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The drivers of individual growth rate variation in natural populations

09 Feb 2024 - Aurelio Malo, University of Alcalá & Imperial College London | 15h30 | Hybrid Seminar
The drivers of individual growth rate variation in natural populations

Individual growth rate is a key life-history trait with potentially important fitness consequences. However, little research has been conducted in endotherms to understand its ecological and individual-level drivers. This trait is expected to be under strong selection, as it allows for individuals to reach the reproductive phase sooner. It is also strongly linked with body size, one of the few traits that help us structure the diversity of life histories strategies and predict with an acceptable level of confidence where a species stands in the slow- to fast-pace continuum of life. Several individual- and ecological-level factors are expected to drive variation on individual growth rate, but little research has been devoted to exploring this question in natural populations. What is the role of weather? Does predation risk impact growth? What about population density? Can we detect the expected negative effect of inbreeding in the wild? Addressing these questions requires long-term ecological studies that allow collecting high resolution physiological, behavioral and life trajectory information from free-ranging individuals in wild populations, coupled with spatially explicit habitat data and environmental monitoring. This allows for the daily biotic and abiotic environment that each individual experiences throughout its life to be disentangled and for its consequences to be linked to individual-level variation in growth.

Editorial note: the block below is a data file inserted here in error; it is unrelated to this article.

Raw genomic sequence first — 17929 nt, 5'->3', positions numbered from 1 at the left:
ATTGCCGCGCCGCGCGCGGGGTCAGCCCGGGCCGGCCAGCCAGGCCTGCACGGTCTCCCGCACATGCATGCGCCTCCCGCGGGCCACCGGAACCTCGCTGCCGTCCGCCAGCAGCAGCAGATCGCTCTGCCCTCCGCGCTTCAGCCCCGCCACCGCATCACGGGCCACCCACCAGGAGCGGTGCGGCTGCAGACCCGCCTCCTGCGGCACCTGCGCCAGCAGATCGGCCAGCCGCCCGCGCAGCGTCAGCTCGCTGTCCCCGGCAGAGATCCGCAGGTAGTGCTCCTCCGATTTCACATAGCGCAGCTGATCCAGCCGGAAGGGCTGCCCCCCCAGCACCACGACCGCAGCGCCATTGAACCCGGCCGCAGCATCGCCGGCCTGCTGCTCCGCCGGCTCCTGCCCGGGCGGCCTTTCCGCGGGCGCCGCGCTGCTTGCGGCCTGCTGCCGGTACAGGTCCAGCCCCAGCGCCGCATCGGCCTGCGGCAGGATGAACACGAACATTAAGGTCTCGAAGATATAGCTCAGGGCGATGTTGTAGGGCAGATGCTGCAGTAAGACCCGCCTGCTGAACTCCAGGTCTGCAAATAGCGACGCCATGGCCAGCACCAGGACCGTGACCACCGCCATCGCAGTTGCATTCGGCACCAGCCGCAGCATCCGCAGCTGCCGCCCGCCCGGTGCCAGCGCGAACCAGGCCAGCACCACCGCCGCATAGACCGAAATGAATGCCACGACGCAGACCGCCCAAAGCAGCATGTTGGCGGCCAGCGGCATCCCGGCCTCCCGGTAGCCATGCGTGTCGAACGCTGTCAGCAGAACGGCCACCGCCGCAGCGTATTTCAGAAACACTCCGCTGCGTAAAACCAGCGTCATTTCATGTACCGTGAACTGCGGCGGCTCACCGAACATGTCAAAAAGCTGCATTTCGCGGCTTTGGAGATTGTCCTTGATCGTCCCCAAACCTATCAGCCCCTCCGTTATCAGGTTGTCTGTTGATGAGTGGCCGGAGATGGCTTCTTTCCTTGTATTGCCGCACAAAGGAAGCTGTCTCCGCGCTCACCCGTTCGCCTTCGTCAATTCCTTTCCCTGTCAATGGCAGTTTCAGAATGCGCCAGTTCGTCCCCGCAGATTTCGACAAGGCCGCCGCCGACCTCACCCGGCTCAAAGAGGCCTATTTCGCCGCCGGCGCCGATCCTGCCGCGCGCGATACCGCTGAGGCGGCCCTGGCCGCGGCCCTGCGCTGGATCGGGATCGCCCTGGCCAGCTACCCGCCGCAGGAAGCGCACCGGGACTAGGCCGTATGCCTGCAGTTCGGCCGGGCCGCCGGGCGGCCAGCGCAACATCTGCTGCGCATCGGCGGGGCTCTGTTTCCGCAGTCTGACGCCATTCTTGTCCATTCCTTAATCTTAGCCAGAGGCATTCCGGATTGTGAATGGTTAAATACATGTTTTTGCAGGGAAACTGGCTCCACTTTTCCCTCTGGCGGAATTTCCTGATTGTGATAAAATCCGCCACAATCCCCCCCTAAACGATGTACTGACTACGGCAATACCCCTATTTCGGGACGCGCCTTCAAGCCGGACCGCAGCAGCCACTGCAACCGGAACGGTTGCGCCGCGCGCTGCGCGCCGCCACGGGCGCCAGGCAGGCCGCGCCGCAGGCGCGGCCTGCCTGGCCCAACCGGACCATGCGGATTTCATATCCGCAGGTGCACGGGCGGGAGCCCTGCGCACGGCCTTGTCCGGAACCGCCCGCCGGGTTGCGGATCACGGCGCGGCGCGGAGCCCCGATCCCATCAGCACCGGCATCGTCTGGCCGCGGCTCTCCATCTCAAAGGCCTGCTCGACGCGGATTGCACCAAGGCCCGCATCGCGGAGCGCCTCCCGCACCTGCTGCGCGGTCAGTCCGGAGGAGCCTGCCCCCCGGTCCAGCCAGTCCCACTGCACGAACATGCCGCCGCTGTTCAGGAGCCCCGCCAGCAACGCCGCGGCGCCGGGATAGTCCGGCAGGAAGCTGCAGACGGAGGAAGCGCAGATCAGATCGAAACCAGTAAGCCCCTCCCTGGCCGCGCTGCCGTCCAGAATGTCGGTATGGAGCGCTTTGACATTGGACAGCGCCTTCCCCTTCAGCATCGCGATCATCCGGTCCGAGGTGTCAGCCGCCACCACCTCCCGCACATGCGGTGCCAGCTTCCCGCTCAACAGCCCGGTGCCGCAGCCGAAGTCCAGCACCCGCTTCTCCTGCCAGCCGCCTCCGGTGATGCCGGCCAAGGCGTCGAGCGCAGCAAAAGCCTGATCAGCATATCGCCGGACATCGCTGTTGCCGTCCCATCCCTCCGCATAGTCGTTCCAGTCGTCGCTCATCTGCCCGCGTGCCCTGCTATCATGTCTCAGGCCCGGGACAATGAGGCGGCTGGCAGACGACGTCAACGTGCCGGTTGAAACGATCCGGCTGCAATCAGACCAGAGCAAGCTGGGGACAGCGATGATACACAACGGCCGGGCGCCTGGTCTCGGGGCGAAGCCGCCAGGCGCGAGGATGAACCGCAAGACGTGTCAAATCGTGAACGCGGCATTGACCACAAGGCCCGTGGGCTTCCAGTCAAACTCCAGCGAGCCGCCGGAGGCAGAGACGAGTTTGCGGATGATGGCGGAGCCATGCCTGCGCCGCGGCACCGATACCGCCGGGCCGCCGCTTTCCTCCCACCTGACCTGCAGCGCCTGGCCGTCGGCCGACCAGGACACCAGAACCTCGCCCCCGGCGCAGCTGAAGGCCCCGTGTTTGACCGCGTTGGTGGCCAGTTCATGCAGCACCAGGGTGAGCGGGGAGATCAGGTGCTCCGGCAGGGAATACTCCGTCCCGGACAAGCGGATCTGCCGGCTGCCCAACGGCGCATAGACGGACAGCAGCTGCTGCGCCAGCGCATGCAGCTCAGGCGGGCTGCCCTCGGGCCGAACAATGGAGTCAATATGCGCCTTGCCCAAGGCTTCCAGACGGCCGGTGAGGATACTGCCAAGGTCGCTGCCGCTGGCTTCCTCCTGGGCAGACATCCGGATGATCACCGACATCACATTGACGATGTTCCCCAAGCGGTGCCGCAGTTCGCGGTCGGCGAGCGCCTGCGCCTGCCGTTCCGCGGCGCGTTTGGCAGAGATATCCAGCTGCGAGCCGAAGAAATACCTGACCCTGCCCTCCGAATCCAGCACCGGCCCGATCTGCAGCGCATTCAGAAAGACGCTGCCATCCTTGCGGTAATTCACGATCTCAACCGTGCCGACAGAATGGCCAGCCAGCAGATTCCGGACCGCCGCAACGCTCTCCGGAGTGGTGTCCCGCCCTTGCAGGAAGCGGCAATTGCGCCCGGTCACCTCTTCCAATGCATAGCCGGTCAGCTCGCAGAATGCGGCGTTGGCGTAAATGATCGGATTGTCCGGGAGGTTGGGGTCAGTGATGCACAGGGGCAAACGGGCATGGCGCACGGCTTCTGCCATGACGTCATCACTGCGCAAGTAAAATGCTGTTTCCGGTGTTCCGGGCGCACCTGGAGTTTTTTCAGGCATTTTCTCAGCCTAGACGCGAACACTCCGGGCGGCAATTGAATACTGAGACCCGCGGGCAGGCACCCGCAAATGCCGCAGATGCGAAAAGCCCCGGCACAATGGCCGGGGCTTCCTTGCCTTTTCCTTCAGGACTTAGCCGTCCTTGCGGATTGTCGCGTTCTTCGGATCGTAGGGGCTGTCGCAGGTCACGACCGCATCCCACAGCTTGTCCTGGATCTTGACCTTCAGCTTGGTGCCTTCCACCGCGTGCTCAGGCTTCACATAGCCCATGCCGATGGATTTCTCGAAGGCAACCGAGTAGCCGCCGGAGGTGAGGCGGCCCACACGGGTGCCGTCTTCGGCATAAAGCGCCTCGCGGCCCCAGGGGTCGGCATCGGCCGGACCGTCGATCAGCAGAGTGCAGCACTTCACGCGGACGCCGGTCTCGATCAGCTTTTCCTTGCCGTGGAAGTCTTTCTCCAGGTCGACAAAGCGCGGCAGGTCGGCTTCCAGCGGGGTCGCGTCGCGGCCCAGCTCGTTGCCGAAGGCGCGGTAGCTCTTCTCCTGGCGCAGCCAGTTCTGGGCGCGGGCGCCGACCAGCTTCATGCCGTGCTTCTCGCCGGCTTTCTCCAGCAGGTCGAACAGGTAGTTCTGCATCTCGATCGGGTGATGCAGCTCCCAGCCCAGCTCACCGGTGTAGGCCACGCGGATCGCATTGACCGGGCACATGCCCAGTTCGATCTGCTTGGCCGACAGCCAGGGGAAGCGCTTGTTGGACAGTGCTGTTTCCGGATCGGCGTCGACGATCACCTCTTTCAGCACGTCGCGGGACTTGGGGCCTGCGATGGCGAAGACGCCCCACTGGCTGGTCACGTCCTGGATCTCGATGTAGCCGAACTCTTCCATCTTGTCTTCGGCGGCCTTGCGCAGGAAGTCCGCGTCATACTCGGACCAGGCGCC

Aurelio Malo is a broadly trained evolutionary ecologist interested in how evolution has shaped phenotypic and life-history traits in mammals. His research lies at the interface of ecology, behaviour, physiology, and genetics. He focuses on identifying the drivers and fitness consequences of phenotypic traits and inbreeding on rodents, ungulates and carnivores. He runs long-term field studies on mammal populations recording phenotypic trait variation and individual life trajectories, to understand the population-level consequences of such variation. He is currently based at the University of Alcalá, where he heads GloCEE - Global Change Ecology and Evolution research group and holds an Honorary Lectureship at Imperial College London.  

[Host: Zbyszek Boratynski, Biodiversity of Deserts and Arid Regions - BIODESERTS]

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